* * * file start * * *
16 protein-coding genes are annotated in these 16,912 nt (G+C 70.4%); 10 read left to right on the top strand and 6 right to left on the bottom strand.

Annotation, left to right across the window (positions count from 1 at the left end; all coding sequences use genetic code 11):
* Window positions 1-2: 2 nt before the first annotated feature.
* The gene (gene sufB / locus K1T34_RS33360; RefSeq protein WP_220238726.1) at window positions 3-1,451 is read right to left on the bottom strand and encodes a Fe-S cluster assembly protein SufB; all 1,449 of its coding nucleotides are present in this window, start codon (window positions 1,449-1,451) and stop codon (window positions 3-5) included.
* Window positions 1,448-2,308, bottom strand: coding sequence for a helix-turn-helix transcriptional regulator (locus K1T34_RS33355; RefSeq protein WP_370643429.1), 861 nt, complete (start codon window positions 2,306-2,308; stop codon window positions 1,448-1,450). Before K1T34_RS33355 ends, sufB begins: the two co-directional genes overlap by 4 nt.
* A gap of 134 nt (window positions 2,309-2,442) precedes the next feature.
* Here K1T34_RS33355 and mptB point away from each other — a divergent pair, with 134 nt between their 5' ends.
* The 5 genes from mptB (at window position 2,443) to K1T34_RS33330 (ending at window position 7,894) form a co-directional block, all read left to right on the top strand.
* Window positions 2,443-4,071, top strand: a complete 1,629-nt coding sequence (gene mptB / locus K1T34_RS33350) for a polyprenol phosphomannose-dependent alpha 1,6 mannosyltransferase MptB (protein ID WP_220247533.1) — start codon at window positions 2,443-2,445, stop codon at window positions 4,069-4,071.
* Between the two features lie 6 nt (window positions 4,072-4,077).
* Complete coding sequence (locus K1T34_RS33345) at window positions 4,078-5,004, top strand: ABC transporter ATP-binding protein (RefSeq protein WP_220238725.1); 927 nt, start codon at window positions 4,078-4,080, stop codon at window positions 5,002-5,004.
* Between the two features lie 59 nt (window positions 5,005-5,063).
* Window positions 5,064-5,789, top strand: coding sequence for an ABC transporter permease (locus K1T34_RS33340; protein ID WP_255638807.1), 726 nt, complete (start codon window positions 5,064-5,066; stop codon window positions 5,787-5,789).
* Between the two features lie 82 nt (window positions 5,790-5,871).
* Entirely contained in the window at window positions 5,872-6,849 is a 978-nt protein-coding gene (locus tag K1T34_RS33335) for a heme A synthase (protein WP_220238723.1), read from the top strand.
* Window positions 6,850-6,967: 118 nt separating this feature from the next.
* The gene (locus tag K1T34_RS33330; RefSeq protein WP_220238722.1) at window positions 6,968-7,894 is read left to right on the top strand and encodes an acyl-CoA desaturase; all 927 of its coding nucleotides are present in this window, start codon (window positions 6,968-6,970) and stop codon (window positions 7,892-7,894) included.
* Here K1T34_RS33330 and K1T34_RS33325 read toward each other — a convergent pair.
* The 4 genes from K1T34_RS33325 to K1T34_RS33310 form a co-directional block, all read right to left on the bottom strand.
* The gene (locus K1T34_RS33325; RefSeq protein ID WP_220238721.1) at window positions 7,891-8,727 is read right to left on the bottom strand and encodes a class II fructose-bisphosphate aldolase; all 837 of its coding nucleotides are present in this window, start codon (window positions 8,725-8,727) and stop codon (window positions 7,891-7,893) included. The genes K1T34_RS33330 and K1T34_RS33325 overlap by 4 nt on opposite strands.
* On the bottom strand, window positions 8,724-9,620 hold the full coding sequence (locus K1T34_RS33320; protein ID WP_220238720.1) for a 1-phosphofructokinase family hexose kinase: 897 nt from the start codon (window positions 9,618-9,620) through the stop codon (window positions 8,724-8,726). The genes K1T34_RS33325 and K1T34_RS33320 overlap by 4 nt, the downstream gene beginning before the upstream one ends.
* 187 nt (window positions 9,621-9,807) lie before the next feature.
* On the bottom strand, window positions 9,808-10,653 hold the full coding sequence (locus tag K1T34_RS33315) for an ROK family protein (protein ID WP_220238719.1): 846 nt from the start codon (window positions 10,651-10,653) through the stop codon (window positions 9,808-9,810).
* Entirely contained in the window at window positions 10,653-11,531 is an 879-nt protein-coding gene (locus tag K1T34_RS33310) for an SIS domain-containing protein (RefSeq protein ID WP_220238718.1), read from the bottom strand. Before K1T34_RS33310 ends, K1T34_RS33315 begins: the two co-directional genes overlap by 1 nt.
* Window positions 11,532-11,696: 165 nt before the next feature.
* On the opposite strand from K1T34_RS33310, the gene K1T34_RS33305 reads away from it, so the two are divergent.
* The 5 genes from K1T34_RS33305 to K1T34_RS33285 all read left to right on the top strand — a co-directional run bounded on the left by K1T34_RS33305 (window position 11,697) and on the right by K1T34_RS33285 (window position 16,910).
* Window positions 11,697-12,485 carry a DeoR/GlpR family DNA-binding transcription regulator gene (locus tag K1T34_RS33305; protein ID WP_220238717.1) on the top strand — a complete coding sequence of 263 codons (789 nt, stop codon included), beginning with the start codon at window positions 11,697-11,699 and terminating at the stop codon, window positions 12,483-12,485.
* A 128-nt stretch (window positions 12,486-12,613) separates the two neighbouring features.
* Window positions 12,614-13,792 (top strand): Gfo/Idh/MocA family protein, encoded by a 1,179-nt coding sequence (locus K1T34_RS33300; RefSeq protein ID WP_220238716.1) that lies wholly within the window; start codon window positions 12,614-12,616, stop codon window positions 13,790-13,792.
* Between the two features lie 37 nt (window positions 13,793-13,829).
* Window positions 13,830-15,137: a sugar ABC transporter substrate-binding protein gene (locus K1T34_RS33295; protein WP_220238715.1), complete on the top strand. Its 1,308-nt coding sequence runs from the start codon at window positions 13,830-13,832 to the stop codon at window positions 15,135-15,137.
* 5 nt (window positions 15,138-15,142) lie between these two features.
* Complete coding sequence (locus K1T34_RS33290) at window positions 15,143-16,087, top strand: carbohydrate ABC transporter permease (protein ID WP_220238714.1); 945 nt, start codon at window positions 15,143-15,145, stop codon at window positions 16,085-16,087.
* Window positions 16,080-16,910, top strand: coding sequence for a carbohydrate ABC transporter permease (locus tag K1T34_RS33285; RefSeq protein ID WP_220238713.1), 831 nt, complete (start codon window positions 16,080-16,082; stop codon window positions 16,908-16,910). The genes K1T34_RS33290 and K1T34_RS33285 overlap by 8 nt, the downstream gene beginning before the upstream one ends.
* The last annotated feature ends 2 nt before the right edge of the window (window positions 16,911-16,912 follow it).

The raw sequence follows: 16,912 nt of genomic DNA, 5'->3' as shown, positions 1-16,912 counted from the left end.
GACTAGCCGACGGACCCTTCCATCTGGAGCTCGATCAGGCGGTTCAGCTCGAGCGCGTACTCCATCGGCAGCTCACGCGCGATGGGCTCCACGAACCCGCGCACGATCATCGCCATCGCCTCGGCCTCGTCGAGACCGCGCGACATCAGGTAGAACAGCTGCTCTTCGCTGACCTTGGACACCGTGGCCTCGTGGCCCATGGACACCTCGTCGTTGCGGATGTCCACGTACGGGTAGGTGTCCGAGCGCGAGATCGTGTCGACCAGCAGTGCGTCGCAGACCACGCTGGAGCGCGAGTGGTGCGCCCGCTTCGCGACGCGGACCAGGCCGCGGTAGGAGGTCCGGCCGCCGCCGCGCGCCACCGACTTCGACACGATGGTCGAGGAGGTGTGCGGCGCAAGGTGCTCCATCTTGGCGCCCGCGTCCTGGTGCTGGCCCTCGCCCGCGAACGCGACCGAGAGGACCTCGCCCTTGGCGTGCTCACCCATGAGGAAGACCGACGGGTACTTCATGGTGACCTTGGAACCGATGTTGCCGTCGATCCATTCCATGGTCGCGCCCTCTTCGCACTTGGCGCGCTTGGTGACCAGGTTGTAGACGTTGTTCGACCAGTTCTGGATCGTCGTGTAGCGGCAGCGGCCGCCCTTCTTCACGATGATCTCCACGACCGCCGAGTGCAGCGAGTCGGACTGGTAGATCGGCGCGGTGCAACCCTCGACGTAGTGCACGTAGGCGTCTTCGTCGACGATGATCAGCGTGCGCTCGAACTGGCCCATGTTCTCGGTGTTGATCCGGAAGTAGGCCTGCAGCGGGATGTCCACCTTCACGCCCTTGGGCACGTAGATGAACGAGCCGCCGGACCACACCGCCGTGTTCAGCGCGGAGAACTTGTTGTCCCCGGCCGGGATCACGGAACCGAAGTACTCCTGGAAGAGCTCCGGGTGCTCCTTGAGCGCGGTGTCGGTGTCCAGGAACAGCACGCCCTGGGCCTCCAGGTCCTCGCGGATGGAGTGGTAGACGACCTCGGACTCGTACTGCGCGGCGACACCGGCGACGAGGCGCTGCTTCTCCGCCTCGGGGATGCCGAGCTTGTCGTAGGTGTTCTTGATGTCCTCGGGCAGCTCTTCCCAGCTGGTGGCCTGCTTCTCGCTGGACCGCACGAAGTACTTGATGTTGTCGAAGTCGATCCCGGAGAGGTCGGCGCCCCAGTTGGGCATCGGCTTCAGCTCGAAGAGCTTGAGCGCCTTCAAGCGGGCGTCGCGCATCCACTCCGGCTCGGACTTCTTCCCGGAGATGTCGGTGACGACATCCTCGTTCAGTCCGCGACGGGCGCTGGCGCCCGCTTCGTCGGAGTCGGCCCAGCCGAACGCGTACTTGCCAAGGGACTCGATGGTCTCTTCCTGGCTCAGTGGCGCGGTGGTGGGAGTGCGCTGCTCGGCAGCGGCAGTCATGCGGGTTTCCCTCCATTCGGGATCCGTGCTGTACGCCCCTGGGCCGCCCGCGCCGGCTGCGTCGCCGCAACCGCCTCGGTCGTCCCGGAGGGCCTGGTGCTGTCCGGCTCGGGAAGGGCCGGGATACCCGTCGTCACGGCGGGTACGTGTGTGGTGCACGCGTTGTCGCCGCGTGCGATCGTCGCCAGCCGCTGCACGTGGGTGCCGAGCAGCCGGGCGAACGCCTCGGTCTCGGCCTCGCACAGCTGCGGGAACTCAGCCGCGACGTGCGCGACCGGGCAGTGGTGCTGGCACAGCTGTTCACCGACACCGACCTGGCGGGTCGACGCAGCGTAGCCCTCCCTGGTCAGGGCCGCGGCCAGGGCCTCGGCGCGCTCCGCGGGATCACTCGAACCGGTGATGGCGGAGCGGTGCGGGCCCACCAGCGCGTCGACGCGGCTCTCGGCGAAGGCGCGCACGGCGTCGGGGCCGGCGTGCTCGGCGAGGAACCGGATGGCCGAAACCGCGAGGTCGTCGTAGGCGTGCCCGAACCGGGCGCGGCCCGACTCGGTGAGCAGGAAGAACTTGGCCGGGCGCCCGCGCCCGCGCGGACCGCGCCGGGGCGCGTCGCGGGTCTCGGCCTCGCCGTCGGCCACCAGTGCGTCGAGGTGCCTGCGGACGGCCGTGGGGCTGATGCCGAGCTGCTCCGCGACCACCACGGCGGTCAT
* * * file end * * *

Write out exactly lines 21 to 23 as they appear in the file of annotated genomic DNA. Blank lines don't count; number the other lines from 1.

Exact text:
* On the bottom strand, window positions 8,724-9,620 hold the full coding sequence (locus K1T34_RS33320; protein ID WP_220238720.1) for a 1-phosphofructokinase family hexose kinase: 897 nt from the start codon (window positions 9,618-9,620) through the stop codon (window positions 8,724-8,726). The genes K1T34_RS33325 and K1T34_RS33320 overlap by 4 nt, the downstream gene beginning before the upstream one ends.
* 187 nt (window positions 9,621-9,807) lie before the next feature.
* On the bottom strand, window positions 9,808-10,653 hold the full coding sequence (locus tag K1T34_RS33315) for an ROK family protein (protein ID WP_220238719.1): 846 nt from the start codon (window positions 10,651-10,653) through the stop codon (window positions 9,808-9,810).